The novel deserves all of its many accolades and can teach writers a great deal about world-building. Herbert not only created a convincing desert planet with well-thought-out methods people would use to withstand their inhabitable environment, but he thought about his entire universe from every possible angle. He developed this society’s layers of technology, ecology, politics, and religion and how each would affect the others.
This novel will show you how very much there is to think about when building your world, and how vital it is to remember the domino effect one part of a society can have on others.
3) The Graveyard Book by Neil Gaiman
After his parents are brutally murdered, Nobody “Bod” Owens is adopted by the ghosts and other supernatural inhabitants of a graveyard. He has many adventures in the graveyard but is curious about the world outside. But if he ventures out of the graveyard, he will be in danger of being found by the man “Jack”—who wants to finish the job he started with the rest of Bod’s family.
The Graveyard Book is another highly decorated novel; in fact it is the only work to ever win both the Newbery and Carnegie medals. Like Dune, it also features excellent world-building. Gaiman describes the graveyard in exquisite detail and Bod is surrounded by a colorful cast of ghostly characters.
One of the greatest lessons a writer can learn from this novel, though, is the importance of “little” moments. Throughout Chapter Three, “The Hounds of God”, Bod is unhappy that his guardian, Silas, has left him in the care of Miss Lupescu, a strict woman who brings him unappetizing food to eat instead of the junk food he’s used to. After the two go on a supernatural adventure together and Silas returns to the graveyard, Bod tells him,
“It’s okay. Miss Lupescu looked after me. I was never in any danger.”
Miss Lupescu looked at Bod, and her eyes shone, then she looked at Silas.
“There are so many things to know,” she said. “Perhaps I come back next year, in high summer also, to teach the boy again.”
Silas looked at Miss Lupescu, and he raised an eyebrow a fraction. Then he looked at Bod.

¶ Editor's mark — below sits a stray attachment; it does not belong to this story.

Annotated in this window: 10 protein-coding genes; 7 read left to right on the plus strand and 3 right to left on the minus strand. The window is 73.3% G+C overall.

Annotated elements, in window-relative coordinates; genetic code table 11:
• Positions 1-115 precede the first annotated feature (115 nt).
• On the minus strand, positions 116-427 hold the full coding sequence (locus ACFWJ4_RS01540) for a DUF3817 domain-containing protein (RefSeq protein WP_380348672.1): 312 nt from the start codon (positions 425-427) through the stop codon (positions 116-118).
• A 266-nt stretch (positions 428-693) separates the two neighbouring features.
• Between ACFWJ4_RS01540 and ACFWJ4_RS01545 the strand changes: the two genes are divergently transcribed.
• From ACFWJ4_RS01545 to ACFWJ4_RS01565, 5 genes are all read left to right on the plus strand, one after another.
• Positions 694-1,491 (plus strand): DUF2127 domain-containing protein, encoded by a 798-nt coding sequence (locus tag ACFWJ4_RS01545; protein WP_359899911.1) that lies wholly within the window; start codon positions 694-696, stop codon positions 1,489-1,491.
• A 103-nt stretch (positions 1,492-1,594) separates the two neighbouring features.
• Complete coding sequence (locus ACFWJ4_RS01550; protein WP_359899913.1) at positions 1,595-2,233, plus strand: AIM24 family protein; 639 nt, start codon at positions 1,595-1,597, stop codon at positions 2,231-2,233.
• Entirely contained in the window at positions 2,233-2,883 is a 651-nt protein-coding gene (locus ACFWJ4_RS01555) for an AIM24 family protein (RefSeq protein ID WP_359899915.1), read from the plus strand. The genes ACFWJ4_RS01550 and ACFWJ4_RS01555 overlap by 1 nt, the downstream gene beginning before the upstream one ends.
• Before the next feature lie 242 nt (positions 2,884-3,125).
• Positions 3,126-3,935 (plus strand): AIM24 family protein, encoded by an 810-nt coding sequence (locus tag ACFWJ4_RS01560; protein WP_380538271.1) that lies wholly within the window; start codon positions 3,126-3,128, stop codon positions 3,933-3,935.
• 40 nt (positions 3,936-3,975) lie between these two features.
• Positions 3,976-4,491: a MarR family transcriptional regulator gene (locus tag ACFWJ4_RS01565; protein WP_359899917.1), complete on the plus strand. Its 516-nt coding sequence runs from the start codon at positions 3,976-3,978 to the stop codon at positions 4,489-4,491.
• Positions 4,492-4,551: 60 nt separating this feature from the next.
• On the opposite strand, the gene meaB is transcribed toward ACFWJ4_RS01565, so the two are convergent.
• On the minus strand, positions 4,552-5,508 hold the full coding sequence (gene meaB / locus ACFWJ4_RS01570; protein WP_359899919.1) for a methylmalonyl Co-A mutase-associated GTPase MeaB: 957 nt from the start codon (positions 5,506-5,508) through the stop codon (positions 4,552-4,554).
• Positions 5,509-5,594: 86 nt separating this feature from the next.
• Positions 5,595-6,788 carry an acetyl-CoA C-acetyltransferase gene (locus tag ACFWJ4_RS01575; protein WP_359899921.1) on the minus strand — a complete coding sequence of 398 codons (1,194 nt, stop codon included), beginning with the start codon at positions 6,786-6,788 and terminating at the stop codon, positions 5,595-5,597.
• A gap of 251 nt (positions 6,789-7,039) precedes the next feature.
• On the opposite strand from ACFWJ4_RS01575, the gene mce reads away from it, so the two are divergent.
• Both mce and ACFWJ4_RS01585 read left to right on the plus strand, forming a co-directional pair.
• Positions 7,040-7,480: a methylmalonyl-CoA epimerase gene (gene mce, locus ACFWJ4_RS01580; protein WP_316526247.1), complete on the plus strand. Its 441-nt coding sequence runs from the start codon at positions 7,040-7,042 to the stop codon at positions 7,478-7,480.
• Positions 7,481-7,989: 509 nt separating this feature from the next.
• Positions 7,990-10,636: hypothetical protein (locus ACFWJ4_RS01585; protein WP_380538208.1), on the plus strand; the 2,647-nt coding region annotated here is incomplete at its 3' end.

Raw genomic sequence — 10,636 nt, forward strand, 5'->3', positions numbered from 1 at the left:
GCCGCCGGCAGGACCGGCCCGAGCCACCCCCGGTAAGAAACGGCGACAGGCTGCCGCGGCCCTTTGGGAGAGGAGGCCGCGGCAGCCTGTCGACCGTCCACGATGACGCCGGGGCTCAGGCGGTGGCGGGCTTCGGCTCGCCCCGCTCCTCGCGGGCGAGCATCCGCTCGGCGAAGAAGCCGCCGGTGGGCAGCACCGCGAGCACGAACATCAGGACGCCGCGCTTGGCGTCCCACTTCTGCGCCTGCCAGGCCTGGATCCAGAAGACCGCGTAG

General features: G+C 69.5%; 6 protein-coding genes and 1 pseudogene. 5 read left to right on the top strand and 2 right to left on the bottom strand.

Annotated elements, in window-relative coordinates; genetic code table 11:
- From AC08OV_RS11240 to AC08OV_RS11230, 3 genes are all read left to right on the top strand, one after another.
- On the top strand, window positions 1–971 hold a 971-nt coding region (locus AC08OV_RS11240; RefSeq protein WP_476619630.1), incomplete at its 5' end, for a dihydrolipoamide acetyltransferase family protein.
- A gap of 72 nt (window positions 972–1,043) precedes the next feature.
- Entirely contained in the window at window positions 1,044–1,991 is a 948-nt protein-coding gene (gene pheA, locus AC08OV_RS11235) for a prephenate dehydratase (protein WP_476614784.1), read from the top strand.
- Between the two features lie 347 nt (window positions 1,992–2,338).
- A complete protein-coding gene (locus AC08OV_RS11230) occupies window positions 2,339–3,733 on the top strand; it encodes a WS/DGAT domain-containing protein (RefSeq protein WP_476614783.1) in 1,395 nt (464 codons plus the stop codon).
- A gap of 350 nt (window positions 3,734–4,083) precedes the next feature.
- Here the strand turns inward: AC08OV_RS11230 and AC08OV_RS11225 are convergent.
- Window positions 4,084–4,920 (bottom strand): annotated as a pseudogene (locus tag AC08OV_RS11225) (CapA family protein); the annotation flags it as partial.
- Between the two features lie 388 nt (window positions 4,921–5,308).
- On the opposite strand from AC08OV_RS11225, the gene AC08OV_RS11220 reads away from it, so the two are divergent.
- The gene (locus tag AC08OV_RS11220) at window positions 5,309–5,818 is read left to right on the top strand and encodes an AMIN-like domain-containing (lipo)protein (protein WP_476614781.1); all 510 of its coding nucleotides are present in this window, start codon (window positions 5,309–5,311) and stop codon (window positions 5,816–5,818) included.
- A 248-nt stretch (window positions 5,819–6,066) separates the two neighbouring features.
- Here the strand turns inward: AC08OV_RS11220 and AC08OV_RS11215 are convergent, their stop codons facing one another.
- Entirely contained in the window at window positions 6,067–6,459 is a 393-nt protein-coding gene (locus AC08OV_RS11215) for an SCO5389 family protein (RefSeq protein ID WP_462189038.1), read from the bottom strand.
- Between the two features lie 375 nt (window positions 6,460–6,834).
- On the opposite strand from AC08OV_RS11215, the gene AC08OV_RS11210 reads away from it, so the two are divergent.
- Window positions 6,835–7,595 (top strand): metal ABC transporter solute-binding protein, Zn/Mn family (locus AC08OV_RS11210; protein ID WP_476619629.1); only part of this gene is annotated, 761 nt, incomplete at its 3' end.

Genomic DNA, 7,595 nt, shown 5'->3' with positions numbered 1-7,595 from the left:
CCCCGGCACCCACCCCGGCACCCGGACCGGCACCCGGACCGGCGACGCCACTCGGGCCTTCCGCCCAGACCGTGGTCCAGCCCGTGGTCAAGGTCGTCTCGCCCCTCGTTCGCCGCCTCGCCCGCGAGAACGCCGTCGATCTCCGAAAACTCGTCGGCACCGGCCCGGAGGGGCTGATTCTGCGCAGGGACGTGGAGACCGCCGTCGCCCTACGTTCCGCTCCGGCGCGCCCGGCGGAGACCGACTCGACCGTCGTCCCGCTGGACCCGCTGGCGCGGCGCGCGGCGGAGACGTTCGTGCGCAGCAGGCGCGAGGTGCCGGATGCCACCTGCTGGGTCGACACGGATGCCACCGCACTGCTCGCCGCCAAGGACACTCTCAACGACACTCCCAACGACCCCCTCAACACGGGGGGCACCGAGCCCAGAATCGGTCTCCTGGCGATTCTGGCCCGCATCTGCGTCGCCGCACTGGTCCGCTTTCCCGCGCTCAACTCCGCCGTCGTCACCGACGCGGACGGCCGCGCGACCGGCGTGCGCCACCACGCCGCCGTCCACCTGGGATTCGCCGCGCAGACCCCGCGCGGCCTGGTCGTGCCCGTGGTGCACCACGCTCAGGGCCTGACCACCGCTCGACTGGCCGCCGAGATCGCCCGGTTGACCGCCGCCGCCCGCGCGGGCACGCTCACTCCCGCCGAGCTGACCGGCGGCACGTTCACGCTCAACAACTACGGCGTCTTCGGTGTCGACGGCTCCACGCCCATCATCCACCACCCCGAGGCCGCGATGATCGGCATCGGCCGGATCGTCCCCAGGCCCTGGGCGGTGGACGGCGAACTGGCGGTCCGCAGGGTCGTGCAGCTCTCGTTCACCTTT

“I’d like that,” said Bod.
So much is packed into this short exchange. Here we can see that Bod now appreciates all that Miss Lupescu has been trying to teach him, and that he realizes that the food she made for him was out of care for his health and wellbeing. And Miss Lupescu’s reaction shows that though she can be stern, she deeply cares for the boy.
Reading this book will help to teach you how much you can communicate with tiny moments like this.
4) White Oleander by Janet Fitch
Throughout her life, Astrid has always been isolated from the world by her mother—a mad, beautiful poet. When her mother murders her boyfriend in a fit of jealousy, Astrid is thrown into the foster system and must learn to survive on her own.
White Oleander is a fantastic example of a coming of age story done right. At the beginning of the novel, Astrid is an extremely sheltered child who only knows what her brilliant but unhinged mother has taught her about the world. Fitch pulls you deep into Astrid’s perspective and the girl comes to feel like a dear friend that you are able to watch grow through the novel’s pages. Even in her least likable moments, the reader still empathizes deeply with Astrid on her road to self-discovery. This book shows how important it is to give your characters a real arc, and can give you some ideas as to how to do so.